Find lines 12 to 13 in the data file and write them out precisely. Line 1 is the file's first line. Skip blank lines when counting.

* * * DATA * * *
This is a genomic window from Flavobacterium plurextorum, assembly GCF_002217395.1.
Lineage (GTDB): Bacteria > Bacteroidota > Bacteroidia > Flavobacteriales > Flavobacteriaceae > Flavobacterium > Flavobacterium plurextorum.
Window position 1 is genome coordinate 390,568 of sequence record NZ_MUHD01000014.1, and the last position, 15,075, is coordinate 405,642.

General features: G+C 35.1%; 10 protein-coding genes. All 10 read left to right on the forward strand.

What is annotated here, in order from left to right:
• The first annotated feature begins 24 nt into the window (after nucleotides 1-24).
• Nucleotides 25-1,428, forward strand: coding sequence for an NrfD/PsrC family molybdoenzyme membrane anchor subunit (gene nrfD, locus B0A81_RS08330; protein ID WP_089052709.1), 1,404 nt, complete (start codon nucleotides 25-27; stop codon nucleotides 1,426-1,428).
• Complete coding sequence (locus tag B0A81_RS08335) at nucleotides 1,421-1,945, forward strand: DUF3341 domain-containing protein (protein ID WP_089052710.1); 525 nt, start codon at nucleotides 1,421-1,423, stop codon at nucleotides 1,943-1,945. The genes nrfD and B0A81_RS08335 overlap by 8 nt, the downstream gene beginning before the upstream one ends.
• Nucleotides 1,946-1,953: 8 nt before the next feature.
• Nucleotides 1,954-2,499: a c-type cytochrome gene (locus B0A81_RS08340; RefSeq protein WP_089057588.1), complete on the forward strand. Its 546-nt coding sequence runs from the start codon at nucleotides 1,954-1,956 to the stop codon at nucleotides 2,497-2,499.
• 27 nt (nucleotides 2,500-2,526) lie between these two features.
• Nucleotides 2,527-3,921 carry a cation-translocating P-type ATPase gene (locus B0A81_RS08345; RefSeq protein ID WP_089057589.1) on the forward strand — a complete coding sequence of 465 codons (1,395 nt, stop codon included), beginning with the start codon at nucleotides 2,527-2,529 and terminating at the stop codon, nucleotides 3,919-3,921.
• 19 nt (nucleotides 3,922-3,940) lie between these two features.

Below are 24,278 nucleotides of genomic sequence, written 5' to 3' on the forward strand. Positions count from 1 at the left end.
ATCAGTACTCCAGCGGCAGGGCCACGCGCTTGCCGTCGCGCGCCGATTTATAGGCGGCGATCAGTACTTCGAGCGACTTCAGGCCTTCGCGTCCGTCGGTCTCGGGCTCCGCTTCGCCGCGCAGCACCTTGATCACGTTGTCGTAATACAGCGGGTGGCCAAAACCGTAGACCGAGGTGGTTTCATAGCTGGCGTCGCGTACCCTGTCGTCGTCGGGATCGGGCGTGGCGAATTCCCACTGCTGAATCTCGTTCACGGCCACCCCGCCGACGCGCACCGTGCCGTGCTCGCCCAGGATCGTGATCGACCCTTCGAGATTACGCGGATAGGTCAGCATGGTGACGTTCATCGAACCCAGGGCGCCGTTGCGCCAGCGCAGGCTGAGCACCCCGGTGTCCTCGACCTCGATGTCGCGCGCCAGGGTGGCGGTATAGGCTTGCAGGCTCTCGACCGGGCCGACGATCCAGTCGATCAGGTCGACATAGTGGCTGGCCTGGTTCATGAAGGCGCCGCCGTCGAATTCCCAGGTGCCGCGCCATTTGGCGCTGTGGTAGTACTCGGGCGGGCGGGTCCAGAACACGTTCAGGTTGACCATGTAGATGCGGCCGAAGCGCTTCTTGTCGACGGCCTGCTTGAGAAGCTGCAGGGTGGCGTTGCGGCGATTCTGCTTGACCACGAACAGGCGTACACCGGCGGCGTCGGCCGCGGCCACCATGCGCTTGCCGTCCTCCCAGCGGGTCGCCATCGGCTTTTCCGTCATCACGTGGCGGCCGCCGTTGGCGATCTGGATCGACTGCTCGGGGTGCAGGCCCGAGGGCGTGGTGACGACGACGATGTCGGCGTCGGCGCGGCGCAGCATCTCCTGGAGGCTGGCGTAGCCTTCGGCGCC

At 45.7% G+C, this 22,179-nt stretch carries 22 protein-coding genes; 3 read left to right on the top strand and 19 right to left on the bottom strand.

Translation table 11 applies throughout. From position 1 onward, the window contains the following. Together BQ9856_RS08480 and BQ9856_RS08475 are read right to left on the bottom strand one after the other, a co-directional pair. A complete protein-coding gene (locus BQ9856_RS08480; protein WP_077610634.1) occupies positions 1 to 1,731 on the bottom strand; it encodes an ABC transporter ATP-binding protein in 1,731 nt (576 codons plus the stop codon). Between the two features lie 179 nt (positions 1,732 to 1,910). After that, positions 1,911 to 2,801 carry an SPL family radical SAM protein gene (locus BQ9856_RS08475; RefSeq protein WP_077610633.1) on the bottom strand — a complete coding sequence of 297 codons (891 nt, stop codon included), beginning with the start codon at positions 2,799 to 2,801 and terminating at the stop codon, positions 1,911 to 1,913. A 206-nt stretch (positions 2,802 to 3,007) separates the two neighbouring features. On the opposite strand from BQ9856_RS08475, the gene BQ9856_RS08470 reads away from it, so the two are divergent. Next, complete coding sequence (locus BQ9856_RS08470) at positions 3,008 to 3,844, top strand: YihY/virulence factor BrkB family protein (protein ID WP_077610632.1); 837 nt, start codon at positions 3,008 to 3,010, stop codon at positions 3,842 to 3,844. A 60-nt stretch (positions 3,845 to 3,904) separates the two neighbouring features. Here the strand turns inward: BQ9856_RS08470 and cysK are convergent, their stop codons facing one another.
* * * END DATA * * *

• Nucleotides 2,527-3,921 carry a cation-translocating P-type ATPase gene (locus B0A81_RS08345; RefSeq protein ID WP_089057589.1) on the forward strand — a complete coding sequence of 465 codons (1,395 nt, stop codon included), beginning with the start codon at nucleotides 2,527-2,529 and terminating at the stop codon, nucleotides 3,919-3,921.
• 19 nt (nucleotides 3,922-3,940) lie between these two features.